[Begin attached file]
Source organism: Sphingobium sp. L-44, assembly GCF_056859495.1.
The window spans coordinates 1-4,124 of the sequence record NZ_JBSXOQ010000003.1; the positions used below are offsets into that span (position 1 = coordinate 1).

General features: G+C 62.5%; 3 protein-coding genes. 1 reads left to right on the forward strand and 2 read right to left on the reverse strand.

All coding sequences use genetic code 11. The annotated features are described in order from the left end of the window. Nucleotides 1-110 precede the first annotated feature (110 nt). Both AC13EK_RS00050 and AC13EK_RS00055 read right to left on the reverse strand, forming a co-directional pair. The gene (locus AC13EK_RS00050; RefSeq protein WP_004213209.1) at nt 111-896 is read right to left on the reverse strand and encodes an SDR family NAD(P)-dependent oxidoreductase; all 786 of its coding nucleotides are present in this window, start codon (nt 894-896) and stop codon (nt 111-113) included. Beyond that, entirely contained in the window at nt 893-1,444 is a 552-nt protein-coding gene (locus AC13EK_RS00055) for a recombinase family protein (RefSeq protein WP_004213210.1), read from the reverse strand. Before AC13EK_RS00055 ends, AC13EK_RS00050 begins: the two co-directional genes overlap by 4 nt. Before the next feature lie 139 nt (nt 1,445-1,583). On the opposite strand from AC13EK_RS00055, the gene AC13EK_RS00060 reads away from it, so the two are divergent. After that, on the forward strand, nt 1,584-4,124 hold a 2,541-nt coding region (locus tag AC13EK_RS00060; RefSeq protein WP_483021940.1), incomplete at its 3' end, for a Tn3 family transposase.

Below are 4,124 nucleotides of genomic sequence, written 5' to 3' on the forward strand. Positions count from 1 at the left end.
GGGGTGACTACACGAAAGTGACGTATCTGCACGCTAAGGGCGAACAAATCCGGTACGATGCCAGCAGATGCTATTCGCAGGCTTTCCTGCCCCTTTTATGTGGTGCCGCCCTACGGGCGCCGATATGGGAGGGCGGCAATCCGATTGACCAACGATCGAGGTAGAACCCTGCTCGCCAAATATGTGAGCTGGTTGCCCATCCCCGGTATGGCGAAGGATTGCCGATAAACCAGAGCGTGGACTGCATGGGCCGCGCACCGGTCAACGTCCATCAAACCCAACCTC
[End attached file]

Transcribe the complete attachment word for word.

Source organism: Sphingobium sp. L-44, assembly GCF_056859495.1.
The window spans coordinates 1-4,124 of the sequence record NZ_JBSXOQ010000003.1; the positions used below are offsets into that span (position 1 = coordinate 1).

General features: G+C 62.5%; 3 protein-coding genes. 1 reads left to right on the forward strand and 2 read right to left on the reverse strand.

All coding sequences use genetic code 11. The annotated features are described in order from the left end of the window. Nucleotides 1-110 precede the first annotated feature (110 nt). Both AC13EK_RS00050 and AC13EK_RS00055 read right to left on the reverse strand, forming a co-directional pair. The gene (locus AC13EK_RS00050; RefSeq protein WP_004213209.1) at nt 111-896 is read right to left on the reverse strand and encodes an SDR family NAD(P)-dependent oxidoreductase; all 786 of its coding nucleotides are present in this window, start codon (nt 894-896) and stop codon (nt 111-113) included. Beyond that, entirely contained in the window at nt 893-1,444 is a 552-nt protein-coding gene (locus AC13EK_RS00055) for a recombinase family protein (RefSeq protein WP_004213210.1), read from the reverse strand. Before AC13EK_RS00055 ends, AC13EK_RS00050 begins: the two co-directional genes overlap by 4 nt. Before the next feature lie 139 nt (nt 1,445-1,583). On the opposite strand from AC13EK_RS00055, the gene AC13EK_RS00060 reads away from it, so the two are divergent. After that, on the forward strand, nt 1,584-4,124 hold a 2,541-nt coding region (locus tag AC13EK_RS00060; RefSeq protein WP_483021940.1), incomplete at its 3' end, for a Tn3 family transposase.

Below are 4,124 nucleotides of genomic sequence, written 5' to 3' on the forward strand. Positions count from 1 at the left end.
GGGGTGACTACACGAAAGTGACGTATCTGCACGCTAAGGGCGAACAAATCCGGTACGATGCCAGCAGATGCTATTCGCAGGCTTTCCTGCCCCTTTTATGTGGTGCCGCCCTACGGGCGCCGATATGGGAGGGCGGCAATCCGATTGACCAACGATCGAGGTAGAACCCTGCTCGCCAAATATGTGAGCTGGTTGCCCATCCCCGGTATGGCGAAGGATTGCCGATAAACCAGAGCGTGGACTGCATGGGCCGCGCACCGGTCAACGTCCATCAAACCCAACCTC